Laws are a dead letter without courts to expound and define their true meaning and operation. … To produce uniformity in these determinations, they ought to be submitted, in the last resort, to one SUPREME TRIBUNAL. … If there is in each State a court of final jurisdiction, there may be as many different final determinations on the same point as there are courts. There are endless diversities in the opinions of men. We often see not only different courts but the judges of the same court differing from each other. To avoid the confusion which would unavoidably result from the contradictory decisions of a number of independent judicatories, all nations have found it necessary to establish one court paramount to the rest, possessing a general superintendence, and authorized to settle and declare in the last resort a uniform rule of civil justice.

The idea that courts are to “expound and define [laws’] true meaning and operation” necessarily encompasses a view of judicial supremacy.  Hamilton does not appear to be talking about courts merely establishing a rule for themselves.  Rather he sees court decisions as establishing a “uniform rule” for society as a whole – something that could not happen unless court decisions (especially decisions of the “one supreme tribunal”) were not regarded as authoritative statements of the law by other governmental actors.

Further, John Marshall seems to echo these views in Marbury.  Though I agree that technically Marbury need not be read to declare judicial supremacy, I think Marshall’s view of the courts was similar to Hamilton’s. The famous statement that  “[i]t is emphatically the province and duty of the judicial department to say what the law is” fits with Hamilton’s idea that courts would expound laws’ “true” meaning – that is, the meaning for everyone.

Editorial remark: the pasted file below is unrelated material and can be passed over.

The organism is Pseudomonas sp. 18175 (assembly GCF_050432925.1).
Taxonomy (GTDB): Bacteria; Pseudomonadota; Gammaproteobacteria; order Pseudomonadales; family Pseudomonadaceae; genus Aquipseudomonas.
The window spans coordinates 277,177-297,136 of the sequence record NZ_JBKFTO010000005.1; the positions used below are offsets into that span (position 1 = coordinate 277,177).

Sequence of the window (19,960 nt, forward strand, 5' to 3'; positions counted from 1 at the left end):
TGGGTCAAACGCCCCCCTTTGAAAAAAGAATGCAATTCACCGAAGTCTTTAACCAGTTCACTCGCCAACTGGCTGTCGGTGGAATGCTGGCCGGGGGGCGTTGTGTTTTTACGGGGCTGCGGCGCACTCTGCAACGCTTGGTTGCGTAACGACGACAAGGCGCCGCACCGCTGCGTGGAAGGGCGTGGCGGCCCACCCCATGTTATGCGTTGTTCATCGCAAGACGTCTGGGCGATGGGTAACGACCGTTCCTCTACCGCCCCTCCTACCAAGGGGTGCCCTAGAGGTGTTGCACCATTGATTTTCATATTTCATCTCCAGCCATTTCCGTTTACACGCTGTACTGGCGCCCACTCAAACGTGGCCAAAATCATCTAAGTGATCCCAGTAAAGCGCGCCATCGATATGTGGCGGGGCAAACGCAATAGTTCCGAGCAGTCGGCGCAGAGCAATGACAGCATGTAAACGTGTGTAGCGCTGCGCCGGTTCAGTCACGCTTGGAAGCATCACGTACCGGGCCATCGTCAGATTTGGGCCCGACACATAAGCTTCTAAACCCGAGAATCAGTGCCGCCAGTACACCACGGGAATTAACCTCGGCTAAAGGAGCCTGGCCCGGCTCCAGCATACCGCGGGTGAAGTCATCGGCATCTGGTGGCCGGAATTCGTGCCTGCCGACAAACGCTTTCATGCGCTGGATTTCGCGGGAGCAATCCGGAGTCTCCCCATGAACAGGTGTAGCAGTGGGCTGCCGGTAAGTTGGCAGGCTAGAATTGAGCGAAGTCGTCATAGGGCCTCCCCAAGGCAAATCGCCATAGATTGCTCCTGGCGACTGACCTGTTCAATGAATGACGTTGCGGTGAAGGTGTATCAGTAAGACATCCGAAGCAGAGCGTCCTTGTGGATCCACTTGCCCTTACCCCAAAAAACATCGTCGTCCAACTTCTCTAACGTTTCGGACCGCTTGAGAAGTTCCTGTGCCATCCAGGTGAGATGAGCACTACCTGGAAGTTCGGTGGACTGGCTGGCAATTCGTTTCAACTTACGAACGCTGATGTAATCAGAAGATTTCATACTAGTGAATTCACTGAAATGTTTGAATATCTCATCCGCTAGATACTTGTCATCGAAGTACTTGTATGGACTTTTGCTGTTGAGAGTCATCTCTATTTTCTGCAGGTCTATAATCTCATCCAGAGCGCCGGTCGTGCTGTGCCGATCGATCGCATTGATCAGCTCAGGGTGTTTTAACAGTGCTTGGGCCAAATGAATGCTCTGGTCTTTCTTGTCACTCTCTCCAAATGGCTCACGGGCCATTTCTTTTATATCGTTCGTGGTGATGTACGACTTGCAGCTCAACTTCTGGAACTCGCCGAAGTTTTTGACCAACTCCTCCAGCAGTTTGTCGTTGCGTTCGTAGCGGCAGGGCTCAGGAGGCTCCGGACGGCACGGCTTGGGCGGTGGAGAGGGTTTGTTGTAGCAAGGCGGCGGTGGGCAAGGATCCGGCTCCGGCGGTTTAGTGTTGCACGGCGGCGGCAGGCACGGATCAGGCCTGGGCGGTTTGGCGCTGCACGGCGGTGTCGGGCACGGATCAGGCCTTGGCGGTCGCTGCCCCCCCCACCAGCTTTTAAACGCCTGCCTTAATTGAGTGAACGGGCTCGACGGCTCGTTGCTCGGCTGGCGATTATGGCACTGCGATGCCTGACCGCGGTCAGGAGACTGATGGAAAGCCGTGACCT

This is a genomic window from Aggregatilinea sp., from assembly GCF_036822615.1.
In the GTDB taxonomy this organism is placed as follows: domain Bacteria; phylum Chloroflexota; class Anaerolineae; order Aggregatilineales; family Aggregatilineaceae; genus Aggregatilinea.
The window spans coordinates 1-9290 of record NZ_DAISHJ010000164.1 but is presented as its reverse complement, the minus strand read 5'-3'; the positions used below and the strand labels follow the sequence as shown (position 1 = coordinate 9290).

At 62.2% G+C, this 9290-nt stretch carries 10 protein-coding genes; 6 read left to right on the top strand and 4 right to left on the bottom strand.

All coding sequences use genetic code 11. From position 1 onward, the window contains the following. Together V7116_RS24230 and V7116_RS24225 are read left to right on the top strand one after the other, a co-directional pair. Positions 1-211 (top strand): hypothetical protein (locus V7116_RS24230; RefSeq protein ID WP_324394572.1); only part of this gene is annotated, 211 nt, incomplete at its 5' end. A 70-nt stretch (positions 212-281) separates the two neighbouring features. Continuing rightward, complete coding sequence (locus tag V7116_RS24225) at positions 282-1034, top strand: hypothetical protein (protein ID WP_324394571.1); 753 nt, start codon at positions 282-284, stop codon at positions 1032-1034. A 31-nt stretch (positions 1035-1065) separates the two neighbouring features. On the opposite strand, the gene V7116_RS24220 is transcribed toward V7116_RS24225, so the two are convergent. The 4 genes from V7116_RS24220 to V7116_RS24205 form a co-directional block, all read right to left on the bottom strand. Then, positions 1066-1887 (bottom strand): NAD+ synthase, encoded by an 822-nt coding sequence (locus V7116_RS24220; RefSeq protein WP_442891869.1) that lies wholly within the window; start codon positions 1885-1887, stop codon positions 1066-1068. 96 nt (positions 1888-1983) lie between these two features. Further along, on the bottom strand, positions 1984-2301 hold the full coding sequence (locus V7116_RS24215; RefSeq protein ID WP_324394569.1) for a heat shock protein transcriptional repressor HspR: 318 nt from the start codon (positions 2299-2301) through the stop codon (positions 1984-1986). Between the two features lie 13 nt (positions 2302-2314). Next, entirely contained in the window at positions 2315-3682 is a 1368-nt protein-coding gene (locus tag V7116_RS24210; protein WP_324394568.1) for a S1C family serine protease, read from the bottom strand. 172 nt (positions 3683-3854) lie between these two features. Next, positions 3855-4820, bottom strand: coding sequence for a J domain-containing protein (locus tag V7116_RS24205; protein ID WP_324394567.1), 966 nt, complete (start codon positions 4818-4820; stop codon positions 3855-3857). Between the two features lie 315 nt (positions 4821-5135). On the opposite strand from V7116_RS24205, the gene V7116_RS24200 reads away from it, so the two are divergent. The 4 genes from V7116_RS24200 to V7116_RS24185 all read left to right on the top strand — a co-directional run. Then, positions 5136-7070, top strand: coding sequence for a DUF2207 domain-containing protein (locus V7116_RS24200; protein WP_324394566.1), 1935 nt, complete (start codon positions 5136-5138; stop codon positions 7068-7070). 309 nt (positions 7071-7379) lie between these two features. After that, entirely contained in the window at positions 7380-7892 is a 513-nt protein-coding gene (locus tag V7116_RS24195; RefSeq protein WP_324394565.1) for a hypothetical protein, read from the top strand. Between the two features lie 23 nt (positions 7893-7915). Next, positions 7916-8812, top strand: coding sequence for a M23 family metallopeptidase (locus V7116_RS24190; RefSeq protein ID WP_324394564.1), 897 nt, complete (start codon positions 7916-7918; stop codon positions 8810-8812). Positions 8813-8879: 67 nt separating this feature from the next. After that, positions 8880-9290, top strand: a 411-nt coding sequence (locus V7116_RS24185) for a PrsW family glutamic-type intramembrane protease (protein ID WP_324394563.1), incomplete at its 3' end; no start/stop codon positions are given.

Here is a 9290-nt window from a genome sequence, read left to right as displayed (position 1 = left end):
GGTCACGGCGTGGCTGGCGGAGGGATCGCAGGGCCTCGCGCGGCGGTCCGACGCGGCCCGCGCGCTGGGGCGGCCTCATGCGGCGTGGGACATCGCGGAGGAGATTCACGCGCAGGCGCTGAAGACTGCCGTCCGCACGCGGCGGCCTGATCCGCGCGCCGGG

Third, I’m doubtful that anyone in the founding era reliably expressed the opposing view.  (Jefferson did as President, but he had obvious institutional reasons for doing so).  Professor Paulsen relies heavily on Lincoln, but Lincoln wasn't a framer and only some of Lincoln’s statements and actions truly challenge judicial supremacy as I would defined it (Lincoln said Dred Scott was wrongly decided and vowed to overturn it, but saying so is not inconsistent with judicial supremacy: a reasonable version of judicial supremacy does not require that we always think the Court is correct).  In addition, Lincoln faced a unique crisis situation; it’s doubtful that actions in a crisis situation should be persuasive authority for how one should see the Constitution in ordinary times. And at least, I think we can say without apology that Lincoln erred as a constitutional matter in Merryman; otherwise, there is simply no legal check on executive power.

In any event, I’m not persuaded that originalism doesn’t include a form of judicial supremacy.  The alternative is every branch a law unto itself, which seems inconsistent with the framers' idea of a written Constitution to check the branches' tendency to wrongfully augment their power and of an independent judiciary to keep the political branches within their constitutional boundaries.  To be sure, a privileged position for the judiciary binds the political branches to erroneous judicial interpretations at the expense of the true meaning of the Constitution, but it also allows courts to block erroneous political branch interpretations that undermine the true meaning of the Constitution.  It's not clear that the framers would have sacrificed the latter to avoid the former.